KARACHI: Women in Garden East complain of extreme harassment and insecurity in the area. Being on the streets any day, any time, is the worst experience for women in Karachi, whether they are behind the wheels or on foot. If unaccompanied, the kind of harassment they face range from vulgar stares to remarks to extremely uneasy gestures that come from male passers by, rehri wallah, rickshaw wallahs, cars and motorcycle riding men of all ages. The Garden East area is one of the oldest pedestrian areas of the city. Due to the presence of the Ismaili community’s biggest jammat khana in the area, it is very normal to see women and men of all ages walking to attend the prayers every morning and evening. Moreover, the Ismaili women are extremely independent. They are constantly on the move to drop their children to local school, go to local market for groceries, walk to the nearby bank or visit area’s clinics for treatment.
This was stated at a session organized by Pakistan Peoples Party Garden East UC 15 Panel with the team of the provincial ombudsman Office on harassment at workplace. The purpose of the session was to explore means to address the increasing instances of harassment that women face in the area. In addition, Ms Zakia Malik, Inspector Complaint Branch, IG Karachi Office also delivered a talk on recourse to law in case of harassment and violence against women.
It was stated that due to the sudden sprawl of countless buildings, most of which have been violating building codes, there has been over threefold rise in the area’s population. “Today, Garden East is more a mixed community than a Ismaili community area. This has also meant a complete breakdown of civic amenities making it extremely difficult for people to commute on the streets. The builders leave construction material on the streets; potholes are seen everywhere. The traffic situation is extremely bad in the evening and poor maintenance of street lights makes it impossible to walk on certain streets after 7pm. On top of that, the state of insecurity continues to deteriorate with snatchings, bhatta collection from local shops and targeted attacks.”
The moot was told that it is not unusual that the case of harassment against women then takes a backseat in the area. However, there has been an extreme rise in such cases. “Due to increasing commercialization and traffic jams, women’s movement for jammat khana or other activities has been made extremely difficult. The poor presence of law enforcement personnel in the area has led to emboldening of men who think they can have their way with pedestrian women. Women of all ages that we have met as a part of our election campaign have complained of harassment on the streets and some of the experiences have been extremely horrifying. A young girl reported that she was video-taped while travelling by rickshaw. Another person complained of an unknown man sitting in the rickshaw the moment her vehicle stopped at a traffic signal, while she was travelling with her young daughter. Women say they do not recall not being remarked at while standing at bus stations or even while purchasing vegetables from local vendors.
This has to stop! Women cannot be made to sit at home simply because our law enforcers have failed to provide them security and also because men on the streets are never confronted for their actions, either by victims or others.”
While talking to the audience, Ms Malik explained the procedure to approach the law enforcement agencies in case of any untoward incident. She said the LEAs are committed to act once they receive a complaint, so people should not fear getting in touch with the police over any issue. Ms Hira Pirzada of the Ombudsman Office explained Article 509 and the 2010 Act of Parliament that covered harassment on streets and at workplace respectively. She said that harassment is officially a crime and the Ombudsman Office has a responsibility to resolve any complaint of harassment within thirty days.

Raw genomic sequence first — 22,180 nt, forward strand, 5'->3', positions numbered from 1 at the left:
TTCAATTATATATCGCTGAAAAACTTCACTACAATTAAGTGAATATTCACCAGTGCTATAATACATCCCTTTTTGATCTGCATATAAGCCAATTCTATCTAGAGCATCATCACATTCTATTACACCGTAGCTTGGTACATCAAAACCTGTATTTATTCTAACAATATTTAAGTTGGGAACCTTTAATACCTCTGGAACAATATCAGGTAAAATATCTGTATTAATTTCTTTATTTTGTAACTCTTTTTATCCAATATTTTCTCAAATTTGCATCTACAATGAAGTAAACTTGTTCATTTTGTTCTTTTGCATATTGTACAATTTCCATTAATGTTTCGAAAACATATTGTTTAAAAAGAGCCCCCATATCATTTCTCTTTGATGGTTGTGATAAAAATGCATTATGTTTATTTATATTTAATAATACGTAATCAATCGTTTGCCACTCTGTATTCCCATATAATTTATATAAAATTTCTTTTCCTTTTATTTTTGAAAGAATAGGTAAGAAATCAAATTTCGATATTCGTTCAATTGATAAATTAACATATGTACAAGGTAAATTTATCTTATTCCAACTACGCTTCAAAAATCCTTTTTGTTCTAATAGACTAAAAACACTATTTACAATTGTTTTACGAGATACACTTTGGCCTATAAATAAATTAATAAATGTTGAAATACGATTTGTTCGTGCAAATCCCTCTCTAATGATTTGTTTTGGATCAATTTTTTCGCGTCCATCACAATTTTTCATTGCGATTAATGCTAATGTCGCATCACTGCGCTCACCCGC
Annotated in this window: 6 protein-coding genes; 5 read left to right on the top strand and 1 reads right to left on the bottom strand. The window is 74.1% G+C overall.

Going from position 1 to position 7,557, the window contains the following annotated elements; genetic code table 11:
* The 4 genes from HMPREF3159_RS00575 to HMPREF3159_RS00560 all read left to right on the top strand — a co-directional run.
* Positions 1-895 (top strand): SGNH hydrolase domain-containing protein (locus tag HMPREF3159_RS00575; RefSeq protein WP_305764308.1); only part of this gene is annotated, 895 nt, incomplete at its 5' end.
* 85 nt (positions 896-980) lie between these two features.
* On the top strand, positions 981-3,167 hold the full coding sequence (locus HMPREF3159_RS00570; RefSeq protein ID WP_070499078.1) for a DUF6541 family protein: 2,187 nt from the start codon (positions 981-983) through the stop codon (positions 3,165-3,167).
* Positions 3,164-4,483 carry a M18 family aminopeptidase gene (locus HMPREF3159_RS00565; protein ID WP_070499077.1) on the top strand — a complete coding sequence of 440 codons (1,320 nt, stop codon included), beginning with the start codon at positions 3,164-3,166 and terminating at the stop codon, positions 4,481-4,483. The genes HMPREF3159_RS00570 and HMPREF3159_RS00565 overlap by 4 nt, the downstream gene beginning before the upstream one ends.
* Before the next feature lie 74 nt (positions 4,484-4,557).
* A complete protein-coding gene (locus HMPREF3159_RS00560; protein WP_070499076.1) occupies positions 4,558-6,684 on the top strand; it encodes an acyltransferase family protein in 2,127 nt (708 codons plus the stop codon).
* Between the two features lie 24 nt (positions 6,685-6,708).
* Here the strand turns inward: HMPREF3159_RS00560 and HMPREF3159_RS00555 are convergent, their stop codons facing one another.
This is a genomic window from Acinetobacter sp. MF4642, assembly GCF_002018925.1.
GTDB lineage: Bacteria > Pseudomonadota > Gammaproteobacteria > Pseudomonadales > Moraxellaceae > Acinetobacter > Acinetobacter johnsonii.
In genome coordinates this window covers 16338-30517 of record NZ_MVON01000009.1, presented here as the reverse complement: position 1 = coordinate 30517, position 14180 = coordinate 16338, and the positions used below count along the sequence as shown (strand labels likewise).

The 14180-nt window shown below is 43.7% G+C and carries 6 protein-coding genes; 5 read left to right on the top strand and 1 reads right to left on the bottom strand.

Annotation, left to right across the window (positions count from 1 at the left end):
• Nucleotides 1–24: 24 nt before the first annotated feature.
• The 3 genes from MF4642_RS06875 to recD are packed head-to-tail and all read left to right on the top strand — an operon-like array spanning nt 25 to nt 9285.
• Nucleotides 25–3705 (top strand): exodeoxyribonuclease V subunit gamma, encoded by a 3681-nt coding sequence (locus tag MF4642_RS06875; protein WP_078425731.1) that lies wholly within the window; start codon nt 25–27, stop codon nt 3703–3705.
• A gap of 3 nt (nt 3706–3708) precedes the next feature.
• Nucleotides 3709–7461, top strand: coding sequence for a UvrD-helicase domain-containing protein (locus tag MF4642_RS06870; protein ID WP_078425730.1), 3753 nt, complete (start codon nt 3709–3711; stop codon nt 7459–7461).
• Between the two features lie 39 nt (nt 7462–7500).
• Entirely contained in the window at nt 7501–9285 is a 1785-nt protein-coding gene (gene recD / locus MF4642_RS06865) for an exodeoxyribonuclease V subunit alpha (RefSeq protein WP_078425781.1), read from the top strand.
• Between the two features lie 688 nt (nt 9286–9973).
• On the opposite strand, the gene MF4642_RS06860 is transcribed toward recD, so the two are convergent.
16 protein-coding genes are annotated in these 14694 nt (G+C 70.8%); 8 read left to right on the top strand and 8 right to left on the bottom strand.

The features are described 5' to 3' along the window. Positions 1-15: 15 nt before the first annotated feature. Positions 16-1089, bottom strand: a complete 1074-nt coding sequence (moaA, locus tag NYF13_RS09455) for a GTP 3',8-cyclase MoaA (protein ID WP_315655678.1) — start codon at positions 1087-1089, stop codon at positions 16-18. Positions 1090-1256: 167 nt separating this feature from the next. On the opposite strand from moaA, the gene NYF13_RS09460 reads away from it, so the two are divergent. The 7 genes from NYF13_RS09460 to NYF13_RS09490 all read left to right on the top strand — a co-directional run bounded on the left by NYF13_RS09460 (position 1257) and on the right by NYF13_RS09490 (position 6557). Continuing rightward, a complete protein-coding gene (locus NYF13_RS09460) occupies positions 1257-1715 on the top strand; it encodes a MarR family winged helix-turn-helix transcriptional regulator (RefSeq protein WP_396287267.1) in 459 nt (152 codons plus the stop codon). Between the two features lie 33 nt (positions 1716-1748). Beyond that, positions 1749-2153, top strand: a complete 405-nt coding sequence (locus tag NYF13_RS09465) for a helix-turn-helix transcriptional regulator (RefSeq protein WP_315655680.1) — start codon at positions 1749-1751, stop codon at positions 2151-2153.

“Provisions made in the Protection against harassment of women at the workplace Act requires all public and private organizations to adopt an internal Code of Conduct and a complain and appeals mechanism aimed at establishing a safe working environment for working women. It shall be the responsibility of the employer to ensure implementation of this Act. The management shall display copies of Code of Conduct at the conspicuous place in the organization and the workplace. On failure of an employer to comply with this provision the employer shall be liable to fine which may extend to one hundred thousand rupees but shall not be less than twenty-five thousand rupees.”
Ms Hira said the Provincial Ombudsman Office, since three years of its establishment has resolved over 150 cases of harassment. In addition, they deliver briefings to organizations to raise awareness about the mechanism to address harassment. The Provincial Ombudsman team also distributed pamphlets carrying information about filing a complaint against harassment. Ms Hira shared that a complaint can be made over the phone, through emails or just by dispatching it on a piece of paper. “This law has been made to facilitate the movement of women in public life. It is important the citizens make use of it. We are here to help you!”
The organizer of the meeting Saleem Sachwani, candidate for Chairman seat UC-15, Garden East, said that, as a part of his party’s manifesto, he is committed to bring a positive change to the Garden East area. “We want to do politics of issues. Harassment is a serious matter for women and families in Garden East. We would do all to make Garden East safe for pedestrians. Area’s women must take advantage of the information shared by the Ombudsman’s team today. We can work together to end this negative culture against women in our city.”